Both versions of the LT have anti-lock brakes, along with cruise control, fog lights, rear privacy glass and alloy wheels.

Extras include $395 side-curtain airbags. The LT is offered with $250 heated front seats and $545 leather upholstery. There's also a costly $3,745 option package for the LT that contains a power sunroof, in-dash 6-disc CD player, steering wheel radio controls and GM's OnStar assistance system.

Slow Steering
The Equinox looks sporty, so new owners may be surprised to find that its electric power steering is a little slow. Also, a 41.8-foot turning circle will result in lots of wheel turning in parking maneuvers.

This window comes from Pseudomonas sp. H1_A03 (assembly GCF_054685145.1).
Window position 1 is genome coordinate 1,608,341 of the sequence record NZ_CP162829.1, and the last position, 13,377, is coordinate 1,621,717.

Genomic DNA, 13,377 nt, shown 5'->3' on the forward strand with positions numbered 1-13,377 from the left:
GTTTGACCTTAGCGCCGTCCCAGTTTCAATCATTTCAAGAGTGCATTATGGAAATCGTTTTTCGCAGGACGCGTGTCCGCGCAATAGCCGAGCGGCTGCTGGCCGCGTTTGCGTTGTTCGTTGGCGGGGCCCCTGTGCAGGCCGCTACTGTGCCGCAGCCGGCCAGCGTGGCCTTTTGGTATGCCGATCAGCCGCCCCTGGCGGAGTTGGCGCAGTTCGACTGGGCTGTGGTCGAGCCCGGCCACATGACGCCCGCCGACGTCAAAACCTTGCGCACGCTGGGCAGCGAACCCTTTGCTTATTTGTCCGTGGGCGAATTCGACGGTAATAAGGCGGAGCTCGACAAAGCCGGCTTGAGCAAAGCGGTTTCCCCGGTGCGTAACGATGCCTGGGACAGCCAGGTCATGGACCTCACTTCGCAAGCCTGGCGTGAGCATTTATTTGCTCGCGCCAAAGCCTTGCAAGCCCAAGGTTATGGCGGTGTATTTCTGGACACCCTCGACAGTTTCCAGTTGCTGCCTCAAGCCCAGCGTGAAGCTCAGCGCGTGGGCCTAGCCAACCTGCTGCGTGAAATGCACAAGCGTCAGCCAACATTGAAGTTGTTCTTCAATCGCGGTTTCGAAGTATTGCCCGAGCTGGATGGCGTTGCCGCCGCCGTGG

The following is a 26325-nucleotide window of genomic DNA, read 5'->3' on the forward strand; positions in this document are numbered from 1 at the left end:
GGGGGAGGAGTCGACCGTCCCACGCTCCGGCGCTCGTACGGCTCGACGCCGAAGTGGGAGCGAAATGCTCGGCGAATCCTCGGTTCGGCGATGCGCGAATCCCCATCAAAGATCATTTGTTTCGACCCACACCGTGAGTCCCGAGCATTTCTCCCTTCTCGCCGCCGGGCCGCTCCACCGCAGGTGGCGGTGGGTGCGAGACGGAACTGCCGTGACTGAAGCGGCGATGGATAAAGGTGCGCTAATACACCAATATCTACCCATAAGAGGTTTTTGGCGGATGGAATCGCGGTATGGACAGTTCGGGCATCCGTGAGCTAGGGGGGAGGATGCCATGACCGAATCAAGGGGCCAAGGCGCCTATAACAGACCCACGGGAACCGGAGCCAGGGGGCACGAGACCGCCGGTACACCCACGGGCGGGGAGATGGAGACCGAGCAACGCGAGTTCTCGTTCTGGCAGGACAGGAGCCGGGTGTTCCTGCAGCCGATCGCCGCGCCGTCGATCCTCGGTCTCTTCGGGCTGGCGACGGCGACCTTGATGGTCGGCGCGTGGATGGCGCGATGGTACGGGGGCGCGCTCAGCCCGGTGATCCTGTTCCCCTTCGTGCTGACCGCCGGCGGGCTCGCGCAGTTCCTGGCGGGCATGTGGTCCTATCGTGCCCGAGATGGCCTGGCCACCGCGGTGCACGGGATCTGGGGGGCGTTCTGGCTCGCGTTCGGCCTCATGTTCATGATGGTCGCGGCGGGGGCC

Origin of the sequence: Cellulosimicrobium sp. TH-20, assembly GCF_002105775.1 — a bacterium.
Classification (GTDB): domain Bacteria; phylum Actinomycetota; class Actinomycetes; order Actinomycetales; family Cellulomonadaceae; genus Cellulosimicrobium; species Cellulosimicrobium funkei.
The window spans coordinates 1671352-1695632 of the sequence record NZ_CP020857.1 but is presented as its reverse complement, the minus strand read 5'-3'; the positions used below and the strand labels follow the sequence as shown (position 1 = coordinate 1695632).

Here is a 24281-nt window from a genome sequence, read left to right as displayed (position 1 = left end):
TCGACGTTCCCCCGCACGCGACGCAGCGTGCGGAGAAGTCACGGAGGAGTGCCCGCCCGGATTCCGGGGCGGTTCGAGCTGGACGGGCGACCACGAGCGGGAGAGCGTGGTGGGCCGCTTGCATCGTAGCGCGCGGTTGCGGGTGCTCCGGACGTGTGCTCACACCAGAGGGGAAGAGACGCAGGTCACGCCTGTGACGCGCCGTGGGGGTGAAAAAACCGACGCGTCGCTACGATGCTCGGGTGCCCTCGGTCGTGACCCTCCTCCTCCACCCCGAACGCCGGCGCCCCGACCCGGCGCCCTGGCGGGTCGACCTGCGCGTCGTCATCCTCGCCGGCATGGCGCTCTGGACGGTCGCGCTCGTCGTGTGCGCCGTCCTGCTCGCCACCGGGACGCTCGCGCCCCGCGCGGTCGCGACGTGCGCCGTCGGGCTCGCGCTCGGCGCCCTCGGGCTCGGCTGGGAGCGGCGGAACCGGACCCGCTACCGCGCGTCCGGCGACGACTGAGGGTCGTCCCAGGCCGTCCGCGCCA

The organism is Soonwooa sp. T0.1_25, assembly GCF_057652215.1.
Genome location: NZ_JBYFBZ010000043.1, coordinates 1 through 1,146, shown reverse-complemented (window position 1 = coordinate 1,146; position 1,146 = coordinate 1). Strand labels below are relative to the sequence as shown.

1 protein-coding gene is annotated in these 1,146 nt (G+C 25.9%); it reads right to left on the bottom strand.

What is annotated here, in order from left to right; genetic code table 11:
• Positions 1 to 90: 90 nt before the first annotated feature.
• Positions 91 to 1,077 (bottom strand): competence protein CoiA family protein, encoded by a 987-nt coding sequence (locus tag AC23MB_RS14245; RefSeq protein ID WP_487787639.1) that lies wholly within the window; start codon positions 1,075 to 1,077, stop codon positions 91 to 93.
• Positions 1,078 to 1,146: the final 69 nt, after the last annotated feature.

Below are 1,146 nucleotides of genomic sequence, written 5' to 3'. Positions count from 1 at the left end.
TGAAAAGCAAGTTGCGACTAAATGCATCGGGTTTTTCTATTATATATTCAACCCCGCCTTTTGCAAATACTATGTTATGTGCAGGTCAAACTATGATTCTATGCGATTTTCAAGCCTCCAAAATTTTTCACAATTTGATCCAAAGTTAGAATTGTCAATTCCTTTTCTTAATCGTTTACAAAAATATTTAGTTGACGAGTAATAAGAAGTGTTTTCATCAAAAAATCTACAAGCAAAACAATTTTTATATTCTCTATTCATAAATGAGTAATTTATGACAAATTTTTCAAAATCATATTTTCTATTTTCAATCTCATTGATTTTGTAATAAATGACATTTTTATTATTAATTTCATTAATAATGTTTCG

Accompanying the slow steering is a soft suspension that smooths out rough roads but causes pronounced body lean in curves if you're driving hard. However, handling is good during routine driving.

The all-wheel-drive system enhances stability, and so do the optional 17-inch alloy wheels and 60-series tires offered for the LT. Standard for the LS and LT are 16-inch wheels and narrower 65-series tires.

The brake pedal is sensitive without feeling touchy, and stopping distances are short.

Easy In and Out
It's easy sliding in or out, thanks to wide doorways, a low floor and chair-high seats—not to mention large, easily gripped outside door handles. However, the front seats are almost too soft and don't offer enough side support in turns. They also seem smaller than they should be, although the front passenger seatback can be folded forward to help accommodate extra-long cargo.